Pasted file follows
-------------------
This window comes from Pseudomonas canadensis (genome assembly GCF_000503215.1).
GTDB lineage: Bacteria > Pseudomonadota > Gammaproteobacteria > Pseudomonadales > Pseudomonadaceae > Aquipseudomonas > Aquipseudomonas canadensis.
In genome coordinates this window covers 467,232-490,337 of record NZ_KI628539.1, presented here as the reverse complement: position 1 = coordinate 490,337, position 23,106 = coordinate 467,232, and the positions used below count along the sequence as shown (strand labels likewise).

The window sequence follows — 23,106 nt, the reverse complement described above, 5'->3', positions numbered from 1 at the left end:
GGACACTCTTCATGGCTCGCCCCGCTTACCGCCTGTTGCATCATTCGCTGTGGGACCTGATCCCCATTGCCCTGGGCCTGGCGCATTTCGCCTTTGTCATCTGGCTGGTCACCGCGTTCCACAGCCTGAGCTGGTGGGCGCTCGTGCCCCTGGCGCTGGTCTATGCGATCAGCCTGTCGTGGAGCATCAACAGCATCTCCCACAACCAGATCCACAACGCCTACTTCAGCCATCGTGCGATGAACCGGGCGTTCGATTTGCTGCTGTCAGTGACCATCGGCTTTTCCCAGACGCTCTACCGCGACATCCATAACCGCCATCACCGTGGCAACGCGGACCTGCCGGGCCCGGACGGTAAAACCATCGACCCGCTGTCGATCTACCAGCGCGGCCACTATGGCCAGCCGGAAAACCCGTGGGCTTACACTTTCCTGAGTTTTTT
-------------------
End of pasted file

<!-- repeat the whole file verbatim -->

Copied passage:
This window comes from Pseudomonas canadensis (genome assembly GCF_000503215.1).
GTDB lineage: Bacteria > Pseudomonadota > Gammaproteobacteria > Pseudomonadales > Pseudomonadaceae > Aquipseudomonas > Aquipseudomonas canadensis.
In genome coordinates this window covers 467,232-490,337 of record NZ_KI628539.1, presented here as the reverse complement: position 1 = coordinate 490,337, position 23,106 = coordinate 467,232, and the positions used below count along the sequence as shown (strand labels likewise).

The window sequence follows — 23,106 nt, the reverse complement described above, 5'->3', positions numbered from 1 at the left end:
GGACACTCTTCATGGCTCGCCCCGCTTACCGCCTGTTGCATCATTCGCTGTGGGACCTGATCCCCATTGCCCTGGGCCTGGCGCATTTCGCCTTTGTCATCTGGCTGGTCACCGCGTTCCACAGCCTGAGCTGGTGGGCGCTCGTGCCCCTGGCGCTGGTCTATGCGATCAGCCTGTCGTGGAGCATCAACAGCATCTCCCACAACCAGATCCACAACGCCTACTTCAGCCATCGTGCGATGAACCGGGCGTTCGATTTGCTGCTGTCAGTGACCATCGGCTTTTCCCAGACGCTCTACCGCGACATCCATAACCGCCATCACCGTGGCAACGCGGACCTGCCGGGCCCGGACGGTAAAACCATCGACCCGCTGTCGATCTACCAGCGCGGCCACTATGGCCAGCCGGAAAACCCGTGGGCTTACACTTTCCTGAGTTTTTT